The company has also said how well suited the tablet is to classrooms, thanks to its smaller size and lower price. The Go sports a 10-inch screen and starts at $400, which is far lower than the $700 base price of the larger 12.3-inch Surface Pro.
The messaging around the Go reinforces Microsoft’s overall push to showcase Surface devices as ones that go from work to play and back again – to act as laptop, sketchbook and textbook reader in one. Microsoft’s chief product officer, Panos Panay, mentioned in a blog post that it’s been the “perfect device” for his young girls. “Since my two youngest daughters have started using Surface Go, I see them watching movies, reading and drawing on it every day,” he said.
True to Microsoft’s roots, the company said the lightweight Go would also suit the needs of businesses, which have been early adopters of Microsoft hardware, including the Surface line and its HoloLens augmented reality glasses prototype. The Go can plug into a monitor for a more traditional desktop experience.
The Go is coming at a time when tablets in general have become a difficult category for tech companies to crack, disappointing the high expectations of analysts who thought they might replace computers completely when the first iPad was introduced in 2010. The overall tablet market has been shrinking for the past year, though one overall bright spot has been the “detachables” area – which includes the Microsoft Surface and iPad Pro.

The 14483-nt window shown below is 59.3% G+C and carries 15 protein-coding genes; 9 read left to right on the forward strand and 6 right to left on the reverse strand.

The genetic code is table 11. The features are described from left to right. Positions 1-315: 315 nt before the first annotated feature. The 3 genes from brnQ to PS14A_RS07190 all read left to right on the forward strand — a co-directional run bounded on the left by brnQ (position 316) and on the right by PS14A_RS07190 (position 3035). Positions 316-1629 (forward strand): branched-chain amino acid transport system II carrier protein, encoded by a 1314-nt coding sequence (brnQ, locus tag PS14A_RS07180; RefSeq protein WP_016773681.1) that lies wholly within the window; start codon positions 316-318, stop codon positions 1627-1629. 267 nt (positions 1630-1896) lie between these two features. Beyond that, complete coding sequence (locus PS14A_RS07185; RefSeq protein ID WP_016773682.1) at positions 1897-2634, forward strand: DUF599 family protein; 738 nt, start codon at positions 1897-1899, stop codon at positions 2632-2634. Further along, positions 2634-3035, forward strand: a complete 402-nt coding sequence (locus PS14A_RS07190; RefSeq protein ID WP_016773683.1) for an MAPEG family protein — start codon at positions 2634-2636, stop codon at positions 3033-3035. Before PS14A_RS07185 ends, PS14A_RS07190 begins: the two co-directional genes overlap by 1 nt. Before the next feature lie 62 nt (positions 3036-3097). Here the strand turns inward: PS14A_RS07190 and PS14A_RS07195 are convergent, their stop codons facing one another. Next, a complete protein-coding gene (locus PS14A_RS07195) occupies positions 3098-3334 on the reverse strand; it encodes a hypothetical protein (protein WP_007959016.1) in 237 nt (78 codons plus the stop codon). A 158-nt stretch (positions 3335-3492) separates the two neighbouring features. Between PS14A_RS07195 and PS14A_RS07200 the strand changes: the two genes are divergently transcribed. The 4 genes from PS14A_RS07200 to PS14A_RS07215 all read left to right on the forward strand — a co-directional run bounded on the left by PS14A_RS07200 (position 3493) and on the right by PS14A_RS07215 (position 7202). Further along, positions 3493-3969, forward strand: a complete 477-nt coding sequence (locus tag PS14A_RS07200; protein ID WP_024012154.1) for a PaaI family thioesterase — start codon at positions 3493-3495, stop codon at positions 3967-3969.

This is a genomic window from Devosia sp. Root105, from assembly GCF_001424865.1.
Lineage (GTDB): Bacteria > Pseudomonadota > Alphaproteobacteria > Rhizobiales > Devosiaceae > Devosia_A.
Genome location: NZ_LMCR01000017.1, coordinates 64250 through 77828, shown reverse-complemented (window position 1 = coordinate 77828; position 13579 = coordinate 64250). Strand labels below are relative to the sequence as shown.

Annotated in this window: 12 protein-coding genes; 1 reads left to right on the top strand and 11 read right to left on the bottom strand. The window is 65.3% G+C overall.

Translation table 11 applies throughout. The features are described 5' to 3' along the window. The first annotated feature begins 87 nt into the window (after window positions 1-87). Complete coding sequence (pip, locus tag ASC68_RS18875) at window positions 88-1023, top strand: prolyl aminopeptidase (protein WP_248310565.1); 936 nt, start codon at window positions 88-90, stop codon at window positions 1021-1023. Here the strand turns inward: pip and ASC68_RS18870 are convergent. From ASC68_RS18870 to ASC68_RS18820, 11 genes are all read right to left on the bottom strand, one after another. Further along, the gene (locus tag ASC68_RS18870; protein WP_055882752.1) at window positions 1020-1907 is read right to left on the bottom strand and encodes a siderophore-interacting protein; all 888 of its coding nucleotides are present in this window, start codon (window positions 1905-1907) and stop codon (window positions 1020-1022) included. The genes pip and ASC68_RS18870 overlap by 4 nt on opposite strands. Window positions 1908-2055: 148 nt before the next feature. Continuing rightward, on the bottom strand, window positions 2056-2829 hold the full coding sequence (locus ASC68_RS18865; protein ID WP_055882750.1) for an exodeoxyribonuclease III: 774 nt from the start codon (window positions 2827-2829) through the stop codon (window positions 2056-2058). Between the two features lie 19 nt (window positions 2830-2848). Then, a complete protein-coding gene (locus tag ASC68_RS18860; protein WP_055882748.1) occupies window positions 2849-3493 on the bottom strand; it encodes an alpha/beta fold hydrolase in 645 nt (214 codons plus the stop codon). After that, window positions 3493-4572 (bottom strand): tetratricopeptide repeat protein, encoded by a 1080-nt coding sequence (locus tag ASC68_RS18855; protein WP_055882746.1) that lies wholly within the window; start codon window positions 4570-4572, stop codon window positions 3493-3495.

The Surface line hasn’t been a major seller for Microsoft, as compared with tablet sales from Apple, Samsung or Amazon. It’s even had a few flops – including its first attempt at a more mobile Surface tablet, which ran a mobile version of Windows called Windows RT. But the company has long said the Surface line’s main reason for being isn’t sales volume but rather as a way to show off what Windows can do when Microsoft designs the hardware.
Getting such a small device the power to run a full version of Windows took some fine tuning, said Pete Kyriacou, Microsoft’s program manager for the Surface. (The Surface Go for consumers will run Windows Home S, a streamlined version of the operating system that only runs apps from the Windows store – though it is possible to switch to the standard version of the operating system.) Kyriacou said the company has collaborated closely with chip manufacturers to optimize the Surface Go’s performance, The Surface Go uses a lower-end processor, the Intel Pentium Gold 4415Y, though Microsoft promised it would be up to the task of powering everyday tasks, as well as some games such as the education version of Minecraft.
The smaller size has also forced a bit of compromise on battery life. The Surface Go has an “all-day” nine-hour battery life, as opposed to the Surface Pro’s promised 13.5 hours.
All the Surface Go’s accessories are sold separately including a keyboard cover that’s been redesigned for the smaller size, as well as a stylus and a new four-inch mobile mouse.